What just happened? Just days after reports emerged about the Zenbleed exploit affecting Zen 2-based AMD CPUs, researchers from ETH Zurich have detailed yet another critical vulnerability that affects a range of AMD processors with Zen cores. Called 'Inception,' the new security flaw can reportedly leak kernel memory and access sensitive files on Linux machines under certain conditions.
According to the report published by the researchers this week, the new vulnerability affects all AMD Ryzen CPUs with Zen cores, meaning a range of processors meant for desktops, laptops, data centers, and HEDT are vulnerable to the bug. As part of a proof-of-concept attack, researchers showed that it can leak kernel memory at a rate of up to 39 bytes per second on Zen 4 processors, enabling them to leak /etc/shadow on a Linux machine in just 40 minutes. The leaked file reportedly included hashed user account passwords and was only accessible by the root user.
In their report, the researchers said they used a previously disclosed vulnerability called 'Phantom speculation' to design a new class of transient execution attacks called Training in Transient Execution (TTE), which was then used to create Inception. Tracked as CVE-2023-20569, it is described as a speculative execution-based side-channel attack that can leak passwords and other sensitive data.
AMD has acknowledged the issue and is rolling out microcode updates to fix the problem with some of the affected processors. The company rated the severity level of Inception as 'medium' and said that the vulnerability is only exploitable locally, via downloaded malware. While that makes it relatively less dangerous than typical remote code execution flaws, it is still a cause for concern until the company is able to roll out updates for all the affected chips in its lineup. So, if you have a Zen-based AMD processor in your computer, install the latest available update as soon as possible, either from the PC vendor or as part of the OS security updates.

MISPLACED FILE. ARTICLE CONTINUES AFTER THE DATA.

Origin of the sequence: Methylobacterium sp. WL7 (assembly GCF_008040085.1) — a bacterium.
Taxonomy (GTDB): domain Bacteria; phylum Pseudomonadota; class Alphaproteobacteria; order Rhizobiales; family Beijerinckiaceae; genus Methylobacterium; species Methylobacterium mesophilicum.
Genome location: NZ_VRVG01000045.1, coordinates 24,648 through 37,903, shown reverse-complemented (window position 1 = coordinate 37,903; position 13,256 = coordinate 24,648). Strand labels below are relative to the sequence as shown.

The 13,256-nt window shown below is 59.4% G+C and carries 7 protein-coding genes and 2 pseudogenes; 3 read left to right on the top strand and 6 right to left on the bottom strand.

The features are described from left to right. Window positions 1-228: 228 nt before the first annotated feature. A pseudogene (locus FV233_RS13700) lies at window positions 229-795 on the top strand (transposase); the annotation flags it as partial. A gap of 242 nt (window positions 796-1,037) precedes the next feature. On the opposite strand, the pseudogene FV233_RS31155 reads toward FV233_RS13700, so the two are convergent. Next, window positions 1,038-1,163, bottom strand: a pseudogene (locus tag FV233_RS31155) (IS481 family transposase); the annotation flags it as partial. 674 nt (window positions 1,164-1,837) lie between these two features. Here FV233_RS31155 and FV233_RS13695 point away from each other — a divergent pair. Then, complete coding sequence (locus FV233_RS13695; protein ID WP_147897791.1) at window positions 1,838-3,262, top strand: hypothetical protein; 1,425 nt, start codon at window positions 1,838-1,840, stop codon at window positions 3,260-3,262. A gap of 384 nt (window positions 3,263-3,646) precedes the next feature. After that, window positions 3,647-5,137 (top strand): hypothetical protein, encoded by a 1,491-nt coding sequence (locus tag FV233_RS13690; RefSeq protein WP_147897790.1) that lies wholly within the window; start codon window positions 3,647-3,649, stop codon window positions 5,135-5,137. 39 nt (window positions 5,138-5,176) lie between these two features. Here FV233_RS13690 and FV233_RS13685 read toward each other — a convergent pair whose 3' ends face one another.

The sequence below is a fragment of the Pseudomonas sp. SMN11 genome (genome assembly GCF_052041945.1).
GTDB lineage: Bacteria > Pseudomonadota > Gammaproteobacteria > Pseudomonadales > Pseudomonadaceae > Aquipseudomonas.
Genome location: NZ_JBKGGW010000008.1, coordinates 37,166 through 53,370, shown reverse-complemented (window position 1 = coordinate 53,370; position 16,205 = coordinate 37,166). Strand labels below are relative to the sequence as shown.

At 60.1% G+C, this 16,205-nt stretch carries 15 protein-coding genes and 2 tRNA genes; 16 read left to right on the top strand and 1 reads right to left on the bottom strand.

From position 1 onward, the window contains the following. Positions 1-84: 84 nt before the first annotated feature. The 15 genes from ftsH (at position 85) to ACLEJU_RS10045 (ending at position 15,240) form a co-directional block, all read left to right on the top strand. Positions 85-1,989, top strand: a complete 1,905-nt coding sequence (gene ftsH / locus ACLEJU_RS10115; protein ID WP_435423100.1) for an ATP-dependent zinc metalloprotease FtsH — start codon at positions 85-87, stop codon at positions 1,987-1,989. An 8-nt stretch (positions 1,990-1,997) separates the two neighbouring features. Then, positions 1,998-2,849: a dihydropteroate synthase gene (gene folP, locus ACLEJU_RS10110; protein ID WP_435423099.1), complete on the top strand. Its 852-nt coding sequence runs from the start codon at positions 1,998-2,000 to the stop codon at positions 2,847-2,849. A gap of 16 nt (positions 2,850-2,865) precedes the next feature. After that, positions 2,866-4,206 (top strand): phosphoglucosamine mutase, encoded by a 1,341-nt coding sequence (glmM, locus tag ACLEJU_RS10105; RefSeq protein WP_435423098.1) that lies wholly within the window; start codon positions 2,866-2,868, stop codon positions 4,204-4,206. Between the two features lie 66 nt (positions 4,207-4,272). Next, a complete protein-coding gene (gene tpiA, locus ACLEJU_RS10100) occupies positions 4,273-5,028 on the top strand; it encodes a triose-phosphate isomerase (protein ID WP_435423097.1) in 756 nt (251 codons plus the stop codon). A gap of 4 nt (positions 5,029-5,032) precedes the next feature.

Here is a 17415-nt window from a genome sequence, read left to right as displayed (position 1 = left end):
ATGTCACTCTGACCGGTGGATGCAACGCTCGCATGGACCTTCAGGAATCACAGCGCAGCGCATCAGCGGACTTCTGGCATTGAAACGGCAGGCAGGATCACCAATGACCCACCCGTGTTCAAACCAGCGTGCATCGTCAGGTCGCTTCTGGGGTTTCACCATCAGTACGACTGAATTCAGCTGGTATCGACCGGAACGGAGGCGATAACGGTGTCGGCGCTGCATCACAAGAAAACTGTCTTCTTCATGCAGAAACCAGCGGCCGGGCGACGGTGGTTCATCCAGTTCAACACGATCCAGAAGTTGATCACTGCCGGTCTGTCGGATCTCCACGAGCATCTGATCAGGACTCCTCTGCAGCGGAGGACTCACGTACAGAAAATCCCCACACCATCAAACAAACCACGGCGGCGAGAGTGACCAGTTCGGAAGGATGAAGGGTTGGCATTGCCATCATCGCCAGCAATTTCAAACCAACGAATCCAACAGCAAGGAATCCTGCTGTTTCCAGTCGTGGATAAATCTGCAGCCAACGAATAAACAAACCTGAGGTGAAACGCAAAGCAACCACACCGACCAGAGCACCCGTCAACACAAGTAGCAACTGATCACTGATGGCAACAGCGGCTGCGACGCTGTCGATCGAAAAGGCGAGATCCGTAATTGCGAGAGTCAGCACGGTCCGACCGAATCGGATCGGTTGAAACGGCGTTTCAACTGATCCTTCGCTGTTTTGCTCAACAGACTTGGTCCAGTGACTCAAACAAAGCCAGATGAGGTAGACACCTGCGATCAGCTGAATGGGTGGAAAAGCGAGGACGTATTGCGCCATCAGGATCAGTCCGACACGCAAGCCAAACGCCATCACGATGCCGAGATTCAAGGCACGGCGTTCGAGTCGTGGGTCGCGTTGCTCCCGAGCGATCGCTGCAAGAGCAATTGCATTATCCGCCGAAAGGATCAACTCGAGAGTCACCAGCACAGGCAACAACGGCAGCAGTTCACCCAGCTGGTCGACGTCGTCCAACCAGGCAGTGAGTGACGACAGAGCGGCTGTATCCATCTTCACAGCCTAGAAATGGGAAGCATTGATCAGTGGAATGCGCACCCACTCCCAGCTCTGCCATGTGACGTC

It is worth noting here that Inception only affects AMD chips, meaning people running Intel processors on their PCs or servers aren't affected by it. However, Team Blue is not entirely in the clear, as cybersecurity researchers have also recently detailed a side-channel attack called Downfall that affects many of its processors. According to reports, Intel's 6th-11th-gen Core processors are affected by Downfall, enabling attackers to potentially access data that should not be visible, such as cryptographic keys, etc.